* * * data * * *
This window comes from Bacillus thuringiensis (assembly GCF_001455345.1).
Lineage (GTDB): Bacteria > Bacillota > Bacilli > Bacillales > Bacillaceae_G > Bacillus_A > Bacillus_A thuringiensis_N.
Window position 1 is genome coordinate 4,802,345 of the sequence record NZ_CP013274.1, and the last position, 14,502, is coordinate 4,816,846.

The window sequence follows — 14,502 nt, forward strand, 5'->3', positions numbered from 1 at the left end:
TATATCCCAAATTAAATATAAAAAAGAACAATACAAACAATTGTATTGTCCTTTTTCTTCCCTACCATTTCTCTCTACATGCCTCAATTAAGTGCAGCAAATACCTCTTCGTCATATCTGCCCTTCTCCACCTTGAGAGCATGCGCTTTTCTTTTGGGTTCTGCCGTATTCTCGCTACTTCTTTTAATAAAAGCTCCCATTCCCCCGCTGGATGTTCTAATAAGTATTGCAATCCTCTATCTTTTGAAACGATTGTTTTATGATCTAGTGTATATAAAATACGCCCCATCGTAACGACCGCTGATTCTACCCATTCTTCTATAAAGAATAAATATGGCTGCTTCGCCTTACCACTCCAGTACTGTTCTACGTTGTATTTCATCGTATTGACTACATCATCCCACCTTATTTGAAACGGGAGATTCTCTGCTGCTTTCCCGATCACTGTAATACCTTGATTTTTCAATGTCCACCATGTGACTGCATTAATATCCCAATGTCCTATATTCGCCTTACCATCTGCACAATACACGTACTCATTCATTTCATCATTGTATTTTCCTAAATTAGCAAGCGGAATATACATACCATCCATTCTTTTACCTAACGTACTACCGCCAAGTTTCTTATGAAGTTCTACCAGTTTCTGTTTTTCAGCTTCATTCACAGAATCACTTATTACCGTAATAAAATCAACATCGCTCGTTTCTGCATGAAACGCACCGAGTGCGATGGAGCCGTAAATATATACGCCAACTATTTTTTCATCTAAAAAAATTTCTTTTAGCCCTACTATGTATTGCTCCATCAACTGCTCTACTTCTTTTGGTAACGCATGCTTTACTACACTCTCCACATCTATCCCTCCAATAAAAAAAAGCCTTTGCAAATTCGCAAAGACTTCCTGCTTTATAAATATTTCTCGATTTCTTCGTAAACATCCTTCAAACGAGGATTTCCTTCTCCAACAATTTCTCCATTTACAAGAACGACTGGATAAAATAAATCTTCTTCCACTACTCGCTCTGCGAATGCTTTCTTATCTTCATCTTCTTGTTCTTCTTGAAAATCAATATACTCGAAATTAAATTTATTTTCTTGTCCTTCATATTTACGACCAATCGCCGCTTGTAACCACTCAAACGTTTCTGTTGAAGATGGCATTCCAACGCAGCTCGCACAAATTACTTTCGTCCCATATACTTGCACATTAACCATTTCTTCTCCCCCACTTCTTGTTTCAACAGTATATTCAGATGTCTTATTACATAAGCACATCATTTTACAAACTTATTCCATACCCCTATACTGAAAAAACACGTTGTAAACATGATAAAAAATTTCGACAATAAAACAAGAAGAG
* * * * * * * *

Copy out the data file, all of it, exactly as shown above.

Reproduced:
This window comes from Bacillus thuringiensis (assembly GCF_001455345.1).
Lineage (GTDB): Bacteria > Bacillota > Bacilli > Bacillales > Bacillaceae_G > Bacillus_A > Bacillus_A thuringiensis_N.
Window position 1 is genome coordinate 4,802,345 of the sequence record NZ_CP013274.1, and the last position, 14,502, is coordinate 4,816,846.

The window sequence follows — 14,502 nt, forward strand, 5'->3', positions numbered from 1 at the left end:
TATATCCCAAATTAAATATAAAAAAGAACAATACAAACAATTGTATTGTCCTTTTTCTTCCCTACCATTTCTCTCTACATGCCTCAATTAAGTGCAGCAAATACCTCTTCGTCATATCTGCCCTTCTCCACCTTGAGAGCATGCGCTTTTCTTTTGGGTTCTGCCGTATTCTCGCTACTTCTTTTAATAAAAGCTCCCATTCCCCCGCTGGATGTTCTAATAAGTATTGCAATCCTCTATCTTTTGAAACGATTGTTTTATGATCTAGTGTATATAAAATACGCCCCATCGTAACGACCGCTGATTCTACCCATTCTTCTATAAAGAATAAATATGGCTGCTTCGCCTTACCACTCCAGTACTGTTCTACGTTGTATTTCATCGTATTGACTACATCATCCCACCTTATTTGAAACGGGAGATTCTCTGCTGCTTTCCCGATCACTGTAATACCTTGATTTTTCAATGTCCACCATGTGACTGCATTAATATCCCAATGTCCTATATTCGCCTTACCATCTGCACAATACACGTACTCATTCATTTCATCATTGTATTTTCCTAAATTAGCAAGCGGAATATACATACCATCCATTCTTTTACCTAACGTACTACCGCCAAGTTTCTTATGAAGTTCTACCAGTTTCTGTTTTTCAGCTTCATTCACAGAATCACTTATTACCGTAATAAAATCAACATCGCTCGTTTCTGCATGAAACGCACCGAGTGCGATGGAGCCGTAAATATATACGCCAACTATTTTTTCATCTAAAAAAATTTCTTTTAGCCCTACTATGTATTGCTCCATCAACTGCTCTACTTCTTTTGGTAACGCATGCTTTACTACACTCTCCACATCTATCCCTCCAATAAAAAAAAGCCTTTGCAAATTCGCAAAGACTTCCTGCTTTATAAATATTTCTCGATTTCTTCGTAAACATCCTTCAAACGAGGATTTCCTTCTCCAACAATTTCTCCATTTACAAGAACGACTGGATAAAATAAATCTTCTTCCACTACTCGCTCTGCGAATGCTTTCTTATCTTCATCTTCTTGTTCTTCTTGAAAATCAATATACTCGAAATTAAATTTATTTTCTTGTCCTTCATATTTACGACCAATCGCCGCTTGTAACCACTCAAACGTTTCTGTTGAAGATGGCATTCCAACGCAGCTCGCACAAATTACTTTCGTCCCATATACTTGCACATTAACCATTTCTTCTCCCCCACTTCTTGTTTCAACAGTATATTCAGATGTCTTATTACATAAGCACATCATTTTACAAACTTATTCCATACCCCTATACTGAAAAAACACGTTGTAAACATGATAAAAAATTTCGACAATAAAACAAGAAGAG